- Encouraging servicers to speed up the HAMP modification process (07/06/11):To help encourage servicers to move quickly to modify distressed borrowers’ loans, the Treasury adjusted the incentive structure of HAMP payments to servicers. Treasury reformed the system from a flat $1,000 fee to variable fee to encourage modifications earlier in a homeowner’s delinquency. The new incentive structure is $1,600 for modifications before 4 months of delinquency, $1,200 for 4-7 months, and $400 afterwards.
Single point of contact for HAMP borrowers (05/18/11): In conjunction with Treasury, the Administration has provided significant resources for homeowners seeking assistance through HAMP. On May 18, the Treasury Department provided guidance requiring the 20 largest servicers participating in HAMP to provide a single point of contact for homeowners. As of September 1 for new applicants to the program, and November 1 for homeowners who have already begun the application process, servicers are required to implement a Single Point of Contact system of customer service for their non-GSE loans, so that a homeowner seeking a modification or foreclosure avoidance assistance has one single relationship manager. The relationship manager works with the homeowner throughout the loss mitigation process until all options have been exhausted.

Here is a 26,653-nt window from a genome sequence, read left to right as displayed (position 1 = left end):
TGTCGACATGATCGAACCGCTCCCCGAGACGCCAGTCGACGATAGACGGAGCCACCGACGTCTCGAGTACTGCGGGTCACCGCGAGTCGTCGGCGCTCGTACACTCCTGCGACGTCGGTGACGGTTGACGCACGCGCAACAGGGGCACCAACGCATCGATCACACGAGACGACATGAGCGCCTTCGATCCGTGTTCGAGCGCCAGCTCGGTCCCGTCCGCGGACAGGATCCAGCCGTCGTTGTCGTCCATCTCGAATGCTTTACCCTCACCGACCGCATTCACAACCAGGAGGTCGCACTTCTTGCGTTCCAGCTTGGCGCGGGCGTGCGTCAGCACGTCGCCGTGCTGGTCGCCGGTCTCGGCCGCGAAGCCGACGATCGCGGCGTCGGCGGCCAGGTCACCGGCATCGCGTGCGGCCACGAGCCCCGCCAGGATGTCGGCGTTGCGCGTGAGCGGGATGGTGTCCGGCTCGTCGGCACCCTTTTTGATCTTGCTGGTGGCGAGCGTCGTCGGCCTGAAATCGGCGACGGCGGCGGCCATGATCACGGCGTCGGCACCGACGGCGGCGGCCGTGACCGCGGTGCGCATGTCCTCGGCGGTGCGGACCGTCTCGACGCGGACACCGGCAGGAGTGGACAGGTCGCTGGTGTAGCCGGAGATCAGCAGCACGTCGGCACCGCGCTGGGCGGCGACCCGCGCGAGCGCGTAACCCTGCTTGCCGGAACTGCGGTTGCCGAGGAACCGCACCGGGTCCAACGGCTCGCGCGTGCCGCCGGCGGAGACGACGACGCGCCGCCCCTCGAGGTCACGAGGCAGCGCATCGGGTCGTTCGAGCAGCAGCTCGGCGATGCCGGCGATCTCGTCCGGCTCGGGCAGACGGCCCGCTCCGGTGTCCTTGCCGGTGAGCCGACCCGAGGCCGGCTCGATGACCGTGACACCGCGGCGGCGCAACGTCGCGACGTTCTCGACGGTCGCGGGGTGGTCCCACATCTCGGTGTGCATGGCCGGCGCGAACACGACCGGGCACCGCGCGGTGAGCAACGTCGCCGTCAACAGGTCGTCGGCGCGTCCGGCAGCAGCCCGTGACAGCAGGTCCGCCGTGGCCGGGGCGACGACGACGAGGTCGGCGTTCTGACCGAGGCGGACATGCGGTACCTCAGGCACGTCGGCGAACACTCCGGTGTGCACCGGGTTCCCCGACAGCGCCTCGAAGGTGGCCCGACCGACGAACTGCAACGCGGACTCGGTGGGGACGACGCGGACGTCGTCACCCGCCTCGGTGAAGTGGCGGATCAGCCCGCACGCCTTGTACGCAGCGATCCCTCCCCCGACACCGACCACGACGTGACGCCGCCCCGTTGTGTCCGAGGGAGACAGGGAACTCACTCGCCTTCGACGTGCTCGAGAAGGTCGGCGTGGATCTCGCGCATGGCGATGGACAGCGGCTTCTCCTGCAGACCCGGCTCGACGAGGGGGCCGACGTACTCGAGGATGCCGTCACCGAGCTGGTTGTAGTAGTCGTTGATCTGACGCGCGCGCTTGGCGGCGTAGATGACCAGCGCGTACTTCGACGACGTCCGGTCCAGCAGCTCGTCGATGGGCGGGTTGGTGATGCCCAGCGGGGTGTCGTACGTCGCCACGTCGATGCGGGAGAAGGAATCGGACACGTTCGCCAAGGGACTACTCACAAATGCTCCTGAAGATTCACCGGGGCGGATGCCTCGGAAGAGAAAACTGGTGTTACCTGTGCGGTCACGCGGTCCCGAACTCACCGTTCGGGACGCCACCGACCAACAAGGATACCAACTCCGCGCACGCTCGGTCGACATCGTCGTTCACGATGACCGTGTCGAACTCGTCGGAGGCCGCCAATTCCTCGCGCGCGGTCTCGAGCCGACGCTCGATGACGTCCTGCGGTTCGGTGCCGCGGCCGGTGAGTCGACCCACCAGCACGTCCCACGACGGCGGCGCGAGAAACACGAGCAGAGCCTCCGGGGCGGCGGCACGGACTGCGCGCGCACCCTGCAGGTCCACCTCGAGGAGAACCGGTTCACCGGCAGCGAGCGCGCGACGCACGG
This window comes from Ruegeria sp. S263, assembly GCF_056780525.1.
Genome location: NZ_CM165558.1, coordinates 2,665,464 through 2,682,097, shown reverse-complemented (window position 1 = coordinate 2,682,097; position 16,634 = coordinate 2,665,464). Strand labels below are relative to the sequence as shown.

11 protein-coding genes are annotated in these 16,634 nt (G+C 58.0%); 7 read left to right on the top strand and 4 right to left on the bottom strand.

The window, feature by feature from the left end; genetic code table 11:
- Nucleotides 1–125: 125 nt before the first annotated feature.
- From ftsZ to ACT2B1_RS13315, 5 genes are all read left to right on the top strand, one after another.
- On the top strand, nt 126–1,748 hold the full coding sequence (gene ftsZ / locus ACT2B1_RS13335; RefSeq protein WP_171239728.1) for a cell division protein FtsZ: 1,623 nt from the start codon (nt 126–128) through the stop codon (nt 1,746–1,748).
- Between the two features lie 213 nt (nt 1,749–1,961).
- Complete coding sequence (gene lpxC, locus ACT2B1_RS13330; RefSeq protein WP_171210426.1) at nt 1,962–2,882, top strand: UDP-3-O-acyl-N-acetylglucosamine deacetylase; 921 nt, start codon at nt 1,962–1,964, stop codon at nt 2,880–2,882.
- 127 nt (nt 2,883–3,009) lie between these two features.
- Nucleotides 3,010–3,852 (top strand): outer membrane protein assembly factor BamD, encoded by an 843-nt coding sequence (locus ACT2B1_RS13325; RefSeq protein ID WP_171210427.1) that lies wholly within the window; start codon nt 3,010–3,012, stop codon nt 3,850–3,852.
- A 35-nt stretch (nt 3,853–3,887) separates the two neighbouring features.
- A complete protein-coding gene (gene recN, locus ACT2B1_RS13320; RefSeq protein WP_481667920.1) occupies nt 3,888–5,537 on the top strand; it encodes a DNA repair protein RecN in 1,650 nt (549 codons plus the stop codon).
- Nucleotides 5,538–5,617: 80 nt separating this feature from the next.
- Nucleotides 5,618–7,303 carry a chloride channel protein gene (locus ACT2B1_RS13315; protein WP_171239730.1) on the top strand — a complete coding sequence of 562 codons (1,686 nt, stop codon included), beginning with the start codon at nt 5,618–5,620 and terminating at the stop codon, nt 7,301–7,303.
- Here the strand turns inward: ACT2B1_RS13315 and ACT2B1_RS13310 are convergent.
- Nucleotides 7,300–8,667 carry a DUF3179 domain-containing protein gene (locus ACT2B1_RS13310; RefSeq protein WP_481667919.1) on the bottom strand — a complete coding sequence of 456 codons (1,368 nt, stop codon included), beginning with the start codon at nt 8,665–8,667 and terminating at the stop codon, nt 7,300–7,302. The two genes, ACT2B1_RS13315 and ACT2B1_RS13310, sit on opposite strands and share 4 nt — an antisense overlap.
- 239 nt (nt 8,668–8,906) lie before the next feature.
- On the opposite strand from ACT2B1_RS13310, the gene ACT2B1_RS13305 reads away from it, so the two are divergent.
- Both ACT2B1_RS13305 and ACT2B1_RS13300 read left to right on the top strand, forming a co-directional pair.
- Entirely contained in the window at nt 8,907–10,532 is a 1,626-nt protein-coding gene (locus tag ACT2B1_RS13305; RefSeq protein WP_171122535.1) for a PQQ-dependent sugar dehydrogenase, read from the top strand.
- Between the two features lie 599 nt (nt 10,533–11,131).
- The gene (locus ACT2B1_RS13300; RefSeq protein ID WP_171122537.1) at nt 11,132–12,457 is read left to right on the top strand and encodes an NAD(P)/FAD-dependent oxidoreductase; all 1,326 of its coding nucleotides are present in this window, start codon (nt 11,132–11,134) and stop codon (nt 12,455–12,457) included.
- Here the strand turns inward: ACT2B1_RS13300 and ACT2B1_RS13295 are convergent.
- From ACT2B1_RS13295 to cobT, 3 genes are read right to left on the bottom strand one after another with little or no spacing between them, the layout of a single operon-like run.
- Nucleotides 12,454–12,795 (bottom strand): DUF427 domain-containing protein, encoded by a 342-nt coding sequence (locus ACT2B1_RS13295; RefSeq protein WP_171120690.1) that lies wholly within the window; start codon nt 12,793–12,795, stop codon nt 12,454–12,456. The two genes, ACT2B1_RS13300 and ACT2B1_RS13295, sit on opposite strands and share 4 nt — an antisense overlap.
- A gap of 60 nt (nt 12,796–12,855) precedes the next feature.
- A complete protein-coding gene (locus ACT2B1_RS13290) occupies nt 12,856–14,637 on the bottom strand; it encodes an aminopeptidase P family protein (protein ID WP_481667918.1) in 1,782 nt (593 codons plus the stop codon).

- Right to neutral third-party appeal of modification denials (02/01/11): In the event a homeowner is not eligible for a modification HAMP requires servicers to notify the homeowner of this decision in writing using commonly understandable language, and to give homeowners 30 days to dispute the decision before a foreclosure sale can take place. If a homeowner has been denied due to a negative net present value (NPV) result, servicers must disclose all of the variables that went into the NPV calculation and homeowners can also work with staff at the Homeowner’s HOPE Hotline and the HAMP Solution Center to resolve any issues. Treasury has also made available online an NPV Calculator to help homeowners better understand their eligibility.
Reducing Housing Inventory to Increase Home Values, Improve Economy